Accompanying elderly loved ones to doctor can improve care
January 24, 2012
A new study conducted by researchers at the Johns Hopkins Bloomberg School of Public Health found that caregivers who accompany their senior loved ones to their doctor appointments can improve the care for the parent.
“Continuity of care is a central tenant of an effective patient-provider partnership,” said Dr. Jennifer L. Wolff, lead author of the study and an associate professor with the Bloomberg School’s Department of Health Policy and Management. “Our study documents that the patient-provider relationship often includes a consistently present and actively engaged family member. This work suggests that quality of care improvements may result from more productive communication and education that targets both patients and their companions.”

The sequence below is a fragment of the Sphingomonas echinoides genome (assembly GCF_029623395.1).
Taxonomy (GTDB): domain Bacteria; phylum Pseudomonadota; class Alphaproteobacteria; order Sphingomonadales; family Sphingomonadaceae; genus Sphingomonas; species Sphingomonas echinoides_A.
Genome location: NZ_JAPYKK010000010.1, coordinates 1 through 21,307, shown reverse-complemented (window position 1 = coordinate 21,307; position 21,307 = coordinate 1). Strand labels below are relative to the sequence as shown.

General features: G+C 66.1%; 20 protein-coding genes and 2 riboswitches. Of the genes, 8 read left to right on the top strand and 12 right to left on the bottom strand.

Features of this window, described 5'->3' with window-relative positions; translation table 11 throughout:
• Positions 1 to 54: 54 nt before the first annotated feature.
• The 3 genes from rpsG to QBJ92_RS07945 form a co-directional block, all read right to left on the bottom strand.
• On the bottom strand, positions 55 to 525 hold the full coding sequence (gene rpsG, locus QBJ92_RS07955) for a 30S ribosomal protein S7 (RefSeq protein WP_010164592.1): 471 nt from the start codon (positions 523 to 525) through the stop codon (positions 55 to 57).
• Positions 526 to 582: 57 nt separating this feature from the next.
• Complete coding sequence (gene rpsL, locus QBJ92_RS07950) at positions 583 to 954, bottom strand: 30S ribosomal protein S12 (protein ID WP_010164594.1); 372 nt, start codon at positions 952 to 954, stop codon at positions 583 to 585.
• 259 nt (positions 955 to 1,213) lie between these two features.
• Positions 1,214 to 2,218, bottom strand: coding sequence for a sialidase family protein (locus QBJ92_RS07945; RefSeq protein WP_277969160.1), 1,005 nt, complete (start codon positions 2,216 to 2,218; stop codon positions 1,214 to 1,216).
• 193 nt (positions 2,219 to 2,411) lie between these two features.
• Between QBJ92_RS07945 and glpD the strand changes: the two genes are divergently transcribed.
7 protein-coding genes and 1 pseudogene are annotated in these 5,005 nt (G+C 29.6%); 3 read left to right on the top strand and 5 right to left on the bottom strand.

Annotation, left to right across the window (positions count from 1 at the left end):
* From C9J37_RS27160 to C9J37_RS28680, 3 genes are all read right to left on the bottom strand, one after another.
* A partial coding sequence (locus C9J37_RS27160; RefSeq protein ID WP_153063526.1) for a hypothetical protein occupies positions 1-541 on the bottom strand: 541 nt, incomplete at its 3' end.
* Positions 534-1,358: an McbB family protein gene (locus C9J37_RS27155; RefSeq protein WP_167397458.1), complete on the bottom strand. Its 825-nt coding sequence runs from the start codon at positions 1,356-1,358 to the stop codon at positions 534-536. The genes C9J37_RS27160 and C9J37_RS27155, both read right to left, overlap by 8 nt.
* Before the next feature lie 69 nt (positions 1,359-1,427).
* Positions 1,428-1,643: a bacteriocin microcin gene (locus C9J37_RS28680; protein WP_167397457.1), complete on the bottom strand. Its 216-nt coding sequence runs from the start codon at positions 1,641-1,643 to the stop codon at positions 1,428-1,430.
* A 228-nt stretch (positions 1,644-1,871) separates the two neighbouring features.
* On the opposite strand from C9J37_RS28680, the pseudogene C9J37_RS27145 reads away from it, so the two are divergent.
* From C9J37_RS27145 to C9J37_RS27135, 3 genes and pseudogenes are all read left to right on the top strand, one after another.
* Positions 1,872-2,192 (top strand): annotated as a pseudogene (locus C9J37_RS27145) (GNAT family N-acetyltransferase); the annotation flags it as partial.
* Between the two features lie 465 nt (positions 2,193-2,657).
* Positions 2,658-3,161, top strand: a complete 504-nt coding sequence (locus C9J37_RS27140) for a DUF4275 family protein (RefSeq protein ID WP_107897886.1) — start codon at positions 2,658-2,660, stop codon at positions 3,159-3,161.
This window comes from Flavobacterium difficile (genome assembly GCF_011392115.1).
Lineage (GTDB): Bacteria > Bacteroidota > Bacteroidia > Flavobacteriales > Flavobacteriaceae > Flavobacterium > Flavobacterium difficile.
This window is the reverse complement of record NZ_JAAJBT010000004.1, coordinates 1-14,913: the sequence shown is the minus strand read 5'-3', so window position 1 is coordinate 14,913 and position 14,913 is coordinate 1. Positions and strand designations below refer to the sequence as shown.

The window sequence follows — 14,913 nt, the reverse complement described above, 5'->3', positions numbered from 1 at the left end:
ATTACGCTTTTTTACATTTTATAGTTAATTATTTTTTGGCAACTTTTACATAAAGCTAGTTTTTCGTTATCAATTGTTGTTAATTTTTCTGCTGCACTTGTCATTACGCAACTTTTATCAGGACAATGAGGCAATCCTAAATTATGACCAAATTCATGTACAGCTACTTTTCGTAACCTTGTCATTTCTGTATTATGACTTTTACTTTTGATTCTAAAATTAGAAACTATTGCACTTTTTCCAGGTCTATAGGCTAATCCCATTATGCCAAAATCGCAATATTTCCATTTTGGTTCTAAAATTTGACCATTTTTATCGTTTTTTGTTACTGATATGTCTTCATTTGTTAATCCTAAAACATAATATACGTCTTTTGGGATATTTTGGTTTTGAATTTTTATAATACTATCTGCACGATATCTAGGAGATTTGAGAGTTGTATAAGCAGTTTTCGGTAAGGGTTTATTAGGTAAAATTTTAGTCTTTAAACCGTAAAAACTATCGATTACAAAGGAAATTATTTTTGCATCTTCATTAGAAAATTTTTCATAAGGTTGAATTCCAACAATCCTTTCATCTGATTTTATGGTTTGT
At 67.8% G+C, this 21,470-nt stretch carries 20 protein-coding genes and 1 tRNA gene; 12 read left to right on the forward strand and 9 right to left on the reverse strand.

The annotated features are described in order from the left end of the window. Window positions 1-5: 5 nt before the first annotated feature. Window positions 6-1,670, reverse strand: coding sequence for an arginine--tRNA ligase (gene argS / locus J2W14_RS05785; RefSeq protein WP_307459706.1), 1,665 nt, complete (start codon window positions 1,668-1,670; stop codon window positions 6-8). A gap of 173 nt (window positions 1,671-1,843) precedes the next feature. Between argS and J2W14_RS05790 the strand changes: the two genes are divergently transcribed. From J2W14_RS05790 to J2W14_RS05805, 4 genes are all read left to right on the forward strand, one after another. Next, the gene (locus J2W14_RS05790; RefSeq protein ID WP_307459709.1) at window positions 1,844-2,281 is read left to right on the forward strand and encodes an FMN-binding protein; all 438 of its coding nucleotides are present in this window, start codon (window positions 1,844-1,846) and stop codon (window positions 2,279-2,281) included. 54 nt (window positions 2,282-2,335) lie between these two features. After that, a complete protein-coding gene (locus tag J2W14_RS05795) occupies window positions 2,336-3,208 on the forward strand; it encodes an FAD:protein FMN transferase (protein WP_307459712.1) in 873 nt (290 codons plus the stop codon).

The researchers discovered that 75 percent of the 9.5 million adults in the Medicare survey attended routine visits to their physician with a family member. These caregivers were there to directly communicate with the doctor, which increased the quality of care.
Caregivers who have full-time jobs along with caring for their own family may want to purchase a medical alert for their elderly loved one for when they are not around. This device can allow the senior to contact emergency services in the event of a fall or injury.